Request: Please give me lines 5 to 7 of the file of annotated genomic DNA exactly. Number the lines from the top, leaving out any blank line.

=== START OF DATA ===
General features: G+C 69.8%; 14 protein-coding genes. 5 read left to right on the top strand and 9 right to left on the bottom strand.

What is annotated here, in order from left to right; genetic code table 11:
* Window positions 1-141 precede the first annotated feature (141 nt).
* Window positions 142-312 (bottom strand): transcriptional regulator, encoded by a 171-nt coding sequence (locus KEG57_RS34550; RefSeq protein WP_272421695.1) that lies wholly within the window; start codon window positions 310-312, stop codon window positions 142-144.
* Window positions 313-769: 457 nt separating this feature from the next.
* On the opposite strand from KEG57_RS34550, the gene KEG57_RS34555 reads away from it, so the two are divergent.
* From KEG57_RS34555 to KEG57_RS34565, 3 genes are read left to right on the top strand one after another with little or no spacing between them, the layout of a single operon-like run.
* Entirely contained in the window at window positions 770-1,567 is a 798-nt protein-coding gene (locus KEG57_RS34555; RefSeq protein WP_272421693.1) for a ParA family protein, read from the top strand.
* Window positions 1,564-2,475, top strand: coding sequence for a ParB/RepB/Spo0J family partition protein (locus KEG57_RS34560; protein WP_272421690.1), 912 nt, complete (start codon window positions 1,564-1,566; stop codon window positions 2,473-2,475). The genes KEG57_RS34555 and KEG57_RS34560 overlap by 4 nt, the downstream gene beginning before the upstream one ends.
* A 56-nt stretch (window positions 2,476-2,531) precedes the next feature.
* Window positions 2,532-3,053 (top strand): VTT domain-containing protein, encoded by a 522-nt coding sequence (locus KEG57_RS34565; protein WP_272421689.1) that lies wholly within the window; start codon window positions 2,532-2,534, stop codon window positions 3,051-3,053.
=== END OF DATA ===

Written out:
* Window positions 313-769: 457 nt separating this feature from the next.
* On the opposite strand from KEG57_RS34550, the gene KEG57_RS34555 reads away from it, so the two are divergent.
* From KEG57_RS34555 to KEG57_RS34565, 3 genes are read left to right on the top strand one after another with little or no spacing between them, the layout of a single operon-like run.